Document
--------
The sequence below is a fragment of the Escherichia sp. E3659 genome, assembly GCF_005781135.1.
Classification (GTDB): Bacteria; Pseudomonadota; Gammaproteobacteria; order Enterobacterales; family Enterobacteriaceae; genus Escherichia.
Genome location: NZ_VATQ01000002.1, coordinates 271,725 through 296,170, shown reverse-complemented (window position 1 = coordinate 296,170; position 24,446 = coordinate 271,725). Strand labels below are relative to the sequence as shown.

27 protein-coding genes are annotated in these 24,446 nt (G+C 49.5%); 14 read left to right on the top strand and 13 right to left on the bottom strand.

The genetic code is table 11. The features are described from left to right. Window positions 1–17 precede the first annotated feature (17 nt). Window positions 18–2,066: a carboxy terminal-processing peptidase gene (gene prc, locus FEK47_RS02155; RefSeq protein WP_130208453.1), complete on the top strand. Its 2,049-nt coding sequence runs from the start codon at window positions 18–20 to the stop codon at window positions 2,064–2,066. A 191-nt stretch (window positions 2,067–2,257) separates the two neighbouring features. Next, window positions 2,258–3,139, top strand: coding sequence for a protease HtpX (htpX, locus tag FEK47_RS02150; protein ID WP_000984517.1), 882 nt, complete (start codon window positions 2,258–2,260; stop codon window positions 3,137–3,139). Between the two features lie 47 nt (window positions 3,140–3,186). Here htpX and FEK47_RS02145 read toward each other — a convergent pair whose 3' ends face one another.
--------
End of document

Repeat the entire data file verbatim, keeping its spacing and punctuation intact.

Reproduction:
The sequence below is a fragment of the Escherichia sp. E3659 genome, assembly GCF_005781135.1.
Classification (GTDB): Bacteria; Pseudomonadota; Gammaproteobacteria; order Enterobacterales; family Enterobacteriaceae; genus Escherichia.
Genome location: NZ_VATQ01000002.1, coordinates 271,725 through 296,170, shown reverse-complemented (window position 1 = coordinate 296,170; position 24,446 = coordinate 271,725). Strand labels below are relative to the sequence as shown.

27 protein-coding genes are annotated in these 24,446 nt (G+C 49.5%); 14 read left to right on the top strand and 13 right to left on the bottom strand.

The genetic code is table 11. The features are described from left to right. Window positions 1–17 precede the first annotated feature (17 nt). Window positions 18–2,066: a carboxy terminal-processing peptidase gene (gene prc, locus FEK47_RS02155; RefSeq protein WP_130208453.1), complete on the top strand. Its 2,049-nt coding sequence runs from the start codon at window positions 18–20 to the stop codon at window positions 2,064–2,066. A 191-nt stretch (window positions 2,067–2,257) separates the two neighbouring features. Next, window positions 2,258–3,139, top strand: coding sequence for a protease HtpX (htpX, locus tag FEK47_RS02150; protein ID WP_000984517.1), 882 nt, complete (start codon window positions 2,258–2,260; stop codon window positions 3,137–3,139). Between the two features lie 47 nt (window positions 3,140–3,186). Here htpX and FEK47_RS02145 read toward each other — a convergent pair whose 3' ends face one another.